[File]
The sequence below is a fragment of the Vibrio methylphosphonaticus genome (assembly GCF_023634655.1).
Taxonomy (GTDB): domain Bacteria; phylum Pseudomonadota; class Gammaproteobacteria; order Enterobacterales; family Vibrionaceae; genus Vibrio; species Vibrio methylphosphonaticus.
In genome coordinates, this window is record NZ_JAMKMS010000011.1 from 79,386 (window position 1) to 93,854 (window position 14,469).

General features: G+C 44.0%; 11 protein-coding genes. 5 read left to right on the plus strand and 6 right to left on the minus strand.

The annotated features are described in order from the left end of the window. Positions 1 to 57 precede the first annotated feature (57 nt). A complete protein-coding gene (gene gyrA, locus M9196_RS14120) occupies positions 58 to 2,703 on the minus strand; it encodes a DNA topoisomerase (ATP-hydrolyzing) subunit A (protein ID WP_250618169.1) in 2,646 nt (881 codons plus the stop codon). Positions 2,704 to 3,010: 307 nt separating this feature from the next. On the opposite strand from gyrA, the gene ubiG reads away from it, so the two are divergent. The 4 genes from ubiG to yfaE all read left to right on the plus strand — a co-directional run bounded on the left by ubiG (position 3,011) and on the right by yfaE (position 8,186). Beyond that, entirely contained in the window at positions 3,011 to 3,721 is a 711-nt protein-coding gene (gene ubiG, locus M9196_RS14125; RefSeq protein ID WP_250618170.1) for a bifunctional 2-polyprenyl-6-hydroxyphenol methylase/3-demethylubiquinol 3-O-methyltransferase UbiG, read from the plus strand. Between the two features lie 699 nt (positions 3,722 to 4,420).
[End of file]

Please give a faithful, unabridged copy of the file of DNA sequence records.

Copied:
The sequence below is a fragment of the Vibrio methylphosphonaticus genome (assembly GCF_023634655.1).
Taxonomy (GTDB): domain Bacteria; phylum Pseudomonadota; class Gammaproteobacteria; order Enterobacterales; family Vibrionaceae; genus Vibrio; species Vibrio methylphosphonaticus.
In genome coordinates, this window is record NZ_JAMKMS010000011.1 from 79,386 (window position 1) to 93,854 (window position 14,469).

General features: G+C 44.0%; 11 protein-coding genes. 5 read left to right on the plus strand and 6 right to left on the minus strand.

The annotated features are described in order from the left end of the window. Positions 1 to 57 precede the first annotated feature (57 nt). A complete protein-coding gene (gene gyrA, locus M9196_RS14120) occupies positions 58 to 2,703 on the minus strand; it encodes a DNA topoisomerase (ATP-hydrolyzing) subunit A (protein ID WP_250618169.1) in 2,646 nt (881 codons plus the stop codon). Positions 2,704 to 3,010: 307 nt separating this feature from the next. On the opposite strand from gyrA, the gene ubiG reads away from it, so the two are divergent. The 4 genes from ubiG to yfaE all read left to right on the plus strand — a co-directional run bounded on the left by ubiG (position 3,011) and on the right by yfaE (position 8,186). Beyond that, entirely contained in the window at positions 3,011 to 3,721 is a 711-nt protein-coding gene (gene ubiG, locus M9196_RS14125; RefSeq protein ID WP_250618170.1) for a bifunctional 2-polyprenyl-6-hydroxyphenol methylase/3-demethylubiquinol 3-O-methyltransferase UbiG, read from the plus strand. Between the two features lie 699 nt (positions 3,722 to 4,420).